Monday, September 19, 2011

Quotes of the day

Republicans could fairly use the Solyndra flap to highlight Obama's corporatism -- if only they weren't guilty of the same sort of thing.--Timothy Carney

The "Buffett Rule" Is Based On Flawed, Anecdotal Evidence; National Data Show That "Super-Rich" Pay Avg. Tax Rates 2-3X Higher Than a Secretary.--Mark Perry

It speaks volumes that a so-called populist bid to increase marginal tax rates for millionaires has to be named for a billionaire.--Chris Lehmann

Statistics are like a bikini. What they present is suggestive, but what they conceal is vital.--Aaron Levenstein

Obama’s debt-reduction plan: $3 trillion in savings, half from new tax revenue.--Zachary Goldfarb

Note to the editors: If you take money from one person, or a group of people, and give it to another person or group of people – first having passed it through the sticky hands of the bureaucracy – that is no sense any kind of “savings”. Deficit reduction it may be (and only will be if not used in the traditional way, i.e. to bankroll ever new unfunded entitlements) but it’s certainly not savings. Saving is virtuous, and occurs when an entity economizes by not spending. In ordinary usage, taking someone’s property from them and coloring that as “savings” would land you in jail for theft. (It’s not theft when governments do it because they have a monopoly on organized violence. This makes all the difference.)--Neptunus Lex

There are more than 100 million households in the United States; ranking them by income (using proper database tools) enables us to select any portion of them to define income groups. To cover a wide range of plausible definitions of “middle class,” I chose four possible definitions: the middle 20 percent, 40 percent, 60 percent, and 80 percent of households. In a similar manner, three possible definitions of “the rich” were selected: the top 5 percent, 10 percent, and 20 percent of households. (Interestingly, when survey respondents have been asked which income class they’d place themselves in, close to 80 percent have tended to place themselves somewhere in the middle class. In contrast, the various definitions used by social scientists indicate that the middle 40 to 60 percent is a more-defensible range. Hardly anyone thinks they are part of “the rich.”).  ... three of the four chosen definitions of “middle class” outperformed the overall economy. In other words, the middle class got at least its fair share of overall growth, and arguably more. Moreover, all four versions of “middle class” outperformed every definition of “rich”; in short, the gap between the rich and the middle class got smaller, not larger.  The middle class finally caught a break. Figuring it out took us longer than it should have, but at least we now know that the middle class has in fact been getting its fair share of whatever income growth has resulted from the work we put into the economy.  And that’s not just good news for the middle class, that’s good news for everybody. Why? Because we now know that, if past is prologue, the middle class should automatically get its fair share of future growth under current tax policy, as it did during the Bush years of the recent past—which means it shouldn’t be necessary to spend any of our limited time for national discourse on whether or how to redistribute the benefits of whatever growth our economy can muster. The time we’ll save by sidelining the redistribution argument and the class-warfare rhetoric can be much better spent on the overwhelmingly important problem of how to kick the economy into higher gear, back to robust growth rates approaching 4 percent or more. The debate about our economy can now focus freely on which policies are best in the long run for creating jobs, jobs, jobs.--Steve Conover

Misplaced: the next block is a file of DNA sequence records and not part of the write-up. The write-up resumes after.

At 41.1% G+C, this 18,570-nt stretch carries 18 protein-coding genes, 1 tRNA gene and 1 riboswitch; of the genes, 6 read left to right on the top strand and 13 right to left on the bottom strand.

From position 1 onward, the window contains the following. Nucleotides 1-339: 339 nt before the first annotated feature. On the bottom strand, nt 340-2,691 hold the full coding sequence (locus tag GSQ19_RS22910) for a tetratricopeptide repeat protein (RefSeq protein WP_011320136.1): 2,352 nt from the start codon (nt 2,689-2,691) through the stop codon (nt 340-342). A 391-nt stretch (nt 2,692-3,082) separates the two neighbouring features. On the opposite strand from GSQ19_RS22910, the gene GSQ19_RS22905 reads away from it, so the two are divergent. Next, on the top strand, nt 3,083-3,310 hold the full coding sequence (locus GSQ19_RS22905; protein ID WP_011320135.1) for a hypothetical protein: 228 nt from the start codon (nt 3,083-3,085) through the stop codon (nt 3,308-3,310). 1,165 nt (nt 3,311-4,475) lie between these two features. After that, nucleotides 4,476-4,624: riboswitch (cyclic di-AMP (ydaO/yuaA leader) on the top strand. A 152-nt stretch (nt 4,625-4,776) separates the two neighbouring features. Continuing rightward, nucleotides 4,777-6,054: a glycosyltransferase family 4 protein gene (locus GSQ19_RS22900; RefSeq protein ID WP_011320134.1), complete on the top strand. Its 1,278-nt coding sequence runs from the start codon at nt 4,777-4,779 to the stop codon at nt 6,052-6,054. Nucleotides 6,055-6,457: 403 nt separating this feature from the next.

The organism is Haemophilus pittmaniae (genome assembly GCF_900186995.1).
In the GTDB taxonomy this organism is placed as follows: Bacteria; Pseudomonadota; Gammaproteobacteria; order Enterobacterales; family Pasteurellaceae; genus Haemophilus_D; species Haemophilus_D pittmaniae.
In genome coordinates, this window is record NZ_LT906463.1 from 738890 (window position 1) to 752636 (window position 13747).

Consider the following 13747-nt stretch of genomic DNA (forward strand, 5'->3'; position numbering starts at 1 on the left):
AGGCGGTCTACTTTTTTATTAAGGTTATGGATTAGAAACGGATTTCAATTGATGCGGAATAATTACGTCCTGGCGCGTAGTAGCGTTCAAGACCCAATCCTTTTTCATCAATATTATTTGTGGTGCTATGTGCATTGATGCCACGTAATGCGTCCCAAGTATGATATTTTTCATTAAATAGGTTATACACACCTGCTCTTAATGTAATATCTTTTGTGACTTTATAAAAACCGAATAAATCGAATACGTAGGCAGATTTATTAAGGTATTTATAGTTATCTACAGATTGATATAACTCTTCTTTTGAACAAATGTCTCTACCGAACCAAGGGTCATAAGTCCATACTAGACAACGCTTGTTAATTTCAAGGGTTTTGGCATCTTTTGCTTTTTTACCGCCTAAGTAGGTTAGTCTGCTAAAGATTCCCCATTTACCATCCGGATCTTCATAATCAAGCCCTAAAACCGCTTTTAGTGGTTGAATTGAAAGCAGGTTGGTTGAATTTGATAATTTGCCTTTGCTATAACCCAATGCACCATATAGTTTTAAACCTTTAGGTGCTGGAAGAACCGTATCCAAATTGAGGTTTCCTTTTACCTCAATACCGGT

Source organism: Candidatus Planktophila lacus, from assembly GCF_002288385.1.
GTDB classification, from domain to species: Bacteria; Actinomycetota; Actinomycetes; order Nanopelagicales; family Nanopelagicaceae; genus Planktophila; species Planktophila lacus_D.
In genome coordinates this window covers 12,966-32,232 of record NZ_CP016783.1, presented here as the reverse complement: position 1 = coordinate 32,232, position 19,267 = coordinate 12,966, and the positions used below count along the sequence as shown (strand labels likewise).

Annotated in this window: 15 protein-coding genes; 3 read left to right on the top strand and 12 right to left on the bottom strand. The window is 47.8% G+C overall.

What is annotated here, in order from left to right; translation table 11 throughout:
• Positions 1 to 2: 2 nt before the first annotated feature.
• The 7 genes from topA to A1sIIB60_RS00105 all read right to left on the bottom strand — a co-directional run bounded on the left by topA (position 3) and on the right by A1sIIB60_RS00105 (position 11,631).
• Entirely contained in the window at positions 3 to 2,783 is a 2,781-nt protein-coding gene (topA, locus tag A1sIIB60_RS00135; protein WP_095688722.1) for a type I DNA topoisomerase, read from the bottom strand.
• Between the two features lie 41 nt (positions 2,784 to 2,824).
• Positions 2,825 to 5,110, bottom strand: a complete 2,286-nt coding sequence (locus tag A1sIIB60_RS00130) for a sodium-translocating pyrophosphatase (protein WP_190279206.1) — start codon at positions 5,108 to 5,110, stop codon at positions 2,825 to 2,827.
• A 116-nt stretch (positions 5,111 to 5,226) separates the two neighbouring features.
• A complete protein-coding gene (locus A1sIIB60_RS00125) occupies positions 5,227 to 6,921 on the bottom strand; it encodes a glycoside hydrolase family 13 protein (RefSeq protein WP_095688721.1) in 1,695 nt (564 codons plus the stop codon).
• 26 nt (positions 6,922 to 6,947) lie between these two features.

Kraft said maybe Bledsoe's most important game was the final one of his 1993 rookie season in which the Patriots topped the Dolphins, 33-27, in overtime -- a 36-yard pass from Bledsoe to Michael Timpson lifting New England to only its fifth win of the season. Kraft said it was that moment, in a raucous Foxboro Stadium, that convinced him to "overpay" by purchasing the team for a then-NFL record $175 million.  Without that moment, it's fair to wonder if Gillette Stadium and the Hall that Bledsoe and Morris were ushered into on Saturday would have ever existed.--Chris Forsberg

The impact [Drew] Bledsoe had on [the New England Patriots] can't be overstated. I believe his stamp on this franchise is still being felt today. When you walk into that facility, there is a sign on the door. One of the things it says is "put the team first." When it comes to the Patriots under Belichick, Bledsoe showed everyone what it meant to put the team first. His final year in New England, when Brady took over, the way that Bledsoe was unselfish and helped Brady start to become the quarterback he is now was the greatest example of a player putting the team first that I had ever seen. Drew moved on to Buffalo and Dallas, but I always remember the lesson he taught us on his way out of New England. Every time I walked in that door and saw that sign, I thought of Bledsoe and the example he set.--Tedy Bruschi

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